Writing Enriched Curriculum
At Smith, we believe writing is a crucial tool in all disciplines and that, as experts in their field, faculty are ideally positioned to teach it across the curriculum. Teaching students how to convey knowledge and communicate effectively is an essential capacity that will serve them both in and beyond the classroom.
About the Writing Enriched Curriculum
The centerpiece of the WEC method is the writing plan, which is iteratively generated, implemented and assessed by departmental faculty working in collaboration with a writing specialist from the Jacobson Center. Smith adopted this program in fall of 2019 as part of a grant funded by the Davis Educational Foundation, and individual departments have begun the process of rethinking and redesigning their curricula to better support students within their fields. Each department that adopts WEC produces a writing plan; the plans already produced by Smith departments are presented below.
The WEC model offers a faculty-driven approach to supporting effective and relevant writing and writing instruction within an undergraduate curriculum. The model is founded on the following principles, gleaned from three decades of research and experience:
- Writing can be flexibly defined as an articulation of thinking, an act of choosing among an array of modes or forms, only some of which involve words.
- Writing ability is continually developed rather than mastered.
- Because writing is instrumental to learning, it follows that writing instruction is the shared responsibility of content experts in all academic disciplines.
- The incorporation of writing into content instruction can be most meaningfully achieved when those who teach are provided multiple opportunities to articulate, interrogate, and communicate their assumptions and expectations.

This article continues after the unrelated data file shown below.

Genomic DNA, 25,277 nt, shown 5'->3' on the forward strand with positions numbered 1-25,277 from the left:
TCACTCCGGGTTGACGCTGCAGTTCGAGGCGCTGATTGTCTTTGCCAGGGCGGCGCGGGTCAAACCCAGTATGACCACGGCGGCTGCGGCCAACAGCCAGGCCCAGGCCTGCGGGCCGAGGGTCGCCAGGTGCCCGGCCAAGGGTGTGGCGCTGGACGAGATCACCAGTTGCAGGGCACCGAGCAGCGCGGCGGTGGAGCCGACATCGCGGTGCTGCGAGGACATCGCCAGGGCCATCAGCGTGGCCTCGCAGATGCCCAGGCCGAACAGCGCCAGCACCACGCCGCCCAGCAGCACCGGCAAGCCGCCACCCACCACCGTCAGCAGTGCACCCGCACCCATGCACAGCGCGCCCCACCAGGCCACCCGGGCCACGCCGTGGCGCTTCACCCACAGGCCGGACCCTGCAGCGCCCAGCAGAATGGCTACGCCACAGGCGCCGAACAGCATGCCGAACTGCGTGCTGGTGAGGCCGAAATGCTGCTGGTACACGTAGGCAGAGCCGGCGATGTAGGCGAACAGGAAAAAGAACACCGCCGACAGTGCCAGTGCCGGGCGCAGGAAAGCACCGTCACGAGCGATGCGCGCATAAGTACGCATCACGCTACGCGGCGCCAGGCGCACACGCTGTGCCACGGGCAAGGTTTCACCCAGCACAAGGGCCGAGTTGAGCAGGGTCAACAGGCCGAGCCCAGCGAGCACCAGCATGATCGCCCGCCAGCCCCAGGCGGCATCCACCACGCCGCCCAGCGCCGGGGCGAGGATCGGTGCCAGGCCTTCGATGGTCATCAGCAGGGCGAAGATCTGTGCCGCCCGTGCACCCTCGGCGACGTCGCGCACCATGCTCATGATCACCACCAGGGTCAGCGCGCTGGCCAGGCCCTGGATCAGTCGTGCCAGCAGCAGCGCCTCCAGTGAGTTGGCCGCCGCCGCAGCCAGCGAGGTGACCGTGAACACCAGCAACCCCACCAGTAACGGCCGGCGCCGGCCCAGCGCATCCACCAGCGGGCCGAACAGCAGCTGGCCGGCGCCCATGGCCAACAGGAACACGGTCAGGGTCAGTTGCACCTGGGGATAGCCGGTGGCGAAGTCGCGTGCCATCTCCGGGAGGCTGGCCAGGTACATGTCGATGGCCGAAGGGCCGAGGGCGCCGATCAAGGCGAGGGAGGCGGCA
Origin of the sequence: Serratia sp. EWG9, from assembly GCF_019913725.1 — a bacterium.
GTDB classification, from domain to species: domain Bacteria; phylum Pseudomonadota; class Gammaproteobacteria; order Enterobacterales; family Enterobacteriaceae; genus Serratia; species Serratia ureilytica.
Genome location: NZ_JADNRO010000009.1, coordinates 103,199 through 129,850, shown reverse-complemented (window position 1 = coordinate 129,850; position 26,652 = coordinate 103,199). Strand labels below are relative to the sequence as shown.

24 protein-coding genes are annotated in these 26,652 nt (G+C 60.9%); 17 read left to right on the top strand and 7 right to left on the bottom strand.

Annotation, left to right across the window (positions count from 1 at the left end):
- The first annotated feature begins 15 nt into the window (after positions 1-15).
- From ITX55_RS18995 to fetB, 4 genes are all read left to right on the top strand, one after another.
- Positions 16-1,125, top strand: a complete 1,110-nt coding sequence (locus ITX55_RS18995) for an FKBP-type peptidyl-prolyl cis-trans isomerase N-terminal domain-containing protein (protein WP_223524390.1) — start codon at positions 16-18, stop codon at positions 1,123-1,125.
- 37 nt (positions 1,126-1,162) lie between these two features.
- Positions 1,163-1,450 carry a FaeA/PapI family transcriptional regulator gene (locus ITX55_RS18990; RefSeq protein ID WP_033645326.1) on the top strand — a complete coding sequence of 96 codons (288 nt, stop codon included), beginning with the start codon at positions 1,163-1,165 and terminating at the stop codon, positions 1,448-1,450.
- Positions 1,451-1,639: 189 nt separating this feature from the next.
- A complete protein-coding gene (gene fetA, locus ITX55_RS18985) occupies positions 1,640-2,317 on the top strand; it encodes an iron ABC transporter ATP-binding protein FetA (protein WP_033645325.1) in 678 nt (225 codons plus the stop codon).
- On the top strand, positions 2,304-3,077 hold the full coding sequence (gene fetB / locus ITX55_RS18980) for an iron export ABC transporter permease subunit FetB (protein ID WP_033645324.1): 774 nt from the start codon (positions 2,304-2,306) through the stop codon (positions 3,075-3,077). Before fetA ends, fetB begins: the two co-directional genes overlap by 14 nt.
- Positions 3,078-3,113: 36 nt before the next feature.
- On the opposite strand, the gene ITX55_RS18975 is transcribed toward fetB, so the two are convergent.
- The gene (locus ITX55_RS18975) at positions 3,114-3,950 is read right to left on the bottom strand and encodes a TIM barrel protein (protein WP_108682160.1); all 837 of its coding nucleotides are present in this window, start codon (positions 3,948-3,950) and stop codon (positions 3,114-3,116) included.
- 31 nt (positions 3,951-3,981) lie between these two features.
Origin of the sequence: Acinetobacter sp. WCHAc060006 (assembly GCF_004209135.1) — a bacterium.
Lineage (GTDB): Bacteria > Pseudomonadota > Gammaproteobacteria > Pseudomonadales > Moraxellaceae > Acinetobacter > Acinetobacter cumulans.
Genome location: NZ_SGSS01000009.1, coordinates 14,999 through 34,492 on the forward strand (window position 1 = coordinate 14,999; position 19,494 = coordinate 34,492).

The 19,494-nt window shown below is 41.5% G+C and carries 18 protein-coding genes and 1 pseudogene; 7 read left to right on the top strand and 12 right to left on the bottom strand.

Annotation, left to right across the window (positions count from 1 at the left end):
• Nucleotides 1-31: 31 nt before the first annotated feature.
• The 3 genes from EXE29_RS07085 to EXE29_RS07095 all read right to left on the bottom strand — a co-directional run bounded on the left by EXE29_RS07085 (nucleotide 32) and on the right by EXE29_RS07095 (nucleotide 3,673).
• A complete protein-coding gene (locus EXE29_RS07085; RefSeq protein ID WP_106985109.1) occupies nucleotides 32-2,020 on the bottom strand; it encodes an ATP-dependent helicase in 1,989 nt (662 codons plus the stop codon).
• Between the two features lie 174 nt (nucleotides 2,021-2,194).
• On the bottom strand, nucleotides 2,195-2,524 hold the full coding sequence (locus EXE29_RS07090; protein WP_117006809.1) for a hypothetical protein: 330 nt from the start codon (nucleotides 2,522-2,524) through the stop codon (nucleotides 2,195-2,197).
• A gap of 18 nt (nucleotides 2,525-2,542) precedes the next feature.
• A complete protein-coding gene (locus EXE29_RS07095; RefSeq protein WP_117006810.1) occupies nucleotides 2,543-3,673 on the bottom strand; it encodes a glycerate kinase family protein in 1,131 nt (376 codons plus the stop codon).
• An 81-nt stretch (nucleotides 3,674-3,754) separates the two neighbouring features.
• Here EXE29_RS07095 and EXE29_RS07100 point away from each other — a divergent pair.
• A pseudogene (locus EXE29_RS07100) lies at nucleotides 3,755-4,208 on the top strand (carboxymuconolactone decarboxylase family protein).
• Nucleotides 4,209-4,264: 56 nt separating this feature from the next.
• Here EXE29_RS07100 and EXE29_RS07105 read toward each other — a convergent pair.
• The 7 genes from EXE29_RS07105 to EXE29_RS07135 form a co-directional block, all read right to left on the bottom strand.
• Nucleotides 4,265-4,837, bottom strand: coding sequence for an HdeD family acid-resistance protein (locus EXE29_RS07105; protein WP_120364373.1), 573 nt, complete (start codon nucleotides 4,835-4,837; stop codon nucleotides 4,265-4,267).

- Those who infuse writing instruction into their teaching require support.
About the Writing Plans
Writing plans are developed in a series of lively meetings with departmental faculty and specialists in writing pedagogy and assessment. These meetings allow faculty participants opportunities to think collaboratively about the roles played by writing in their fields, attributes they look for in student writing, and ways that writing instruction can be optimally situated in their curricula. Finally they strategize, making plans for locally relevant instructional interventions and determining forms of needed support.
Throughout these discussions, faculty consider various forms of locally collected data related to writing and writing instruction. These include stakeholder surveys, locally drawn samples of undergraduate writing and writing assignments, departmental curricular schemes and direct writing assessments.
The writing plans that result from these meetings articulate relevant writing expectations and outline plans for curricular integration of writing instruction, writing assessment and instructional support. Plan drafts are vetted by facult and subsequently approved by the Committee on Writing and Public Discourse.
Writing & Public Discourse
Writing that matters.
Smith is undergoing a transformation in how we teach students to write, with public discourse at the center. Across Smith’s courses, disciplines, programs and events, students don’t just get a chance to practice writing in the classroom, they also get a chance to put their ideas into action and make a difference in the world.
LEARN MORE ABOUT WRITING & PUBLIC DISCOURSE AT SMITH
To share ideas or questions about Smith’s Writing Enriched Curriculum initiative, please contact Sara Eddy at the Jacobson Center for Writing, Teaching & Learning.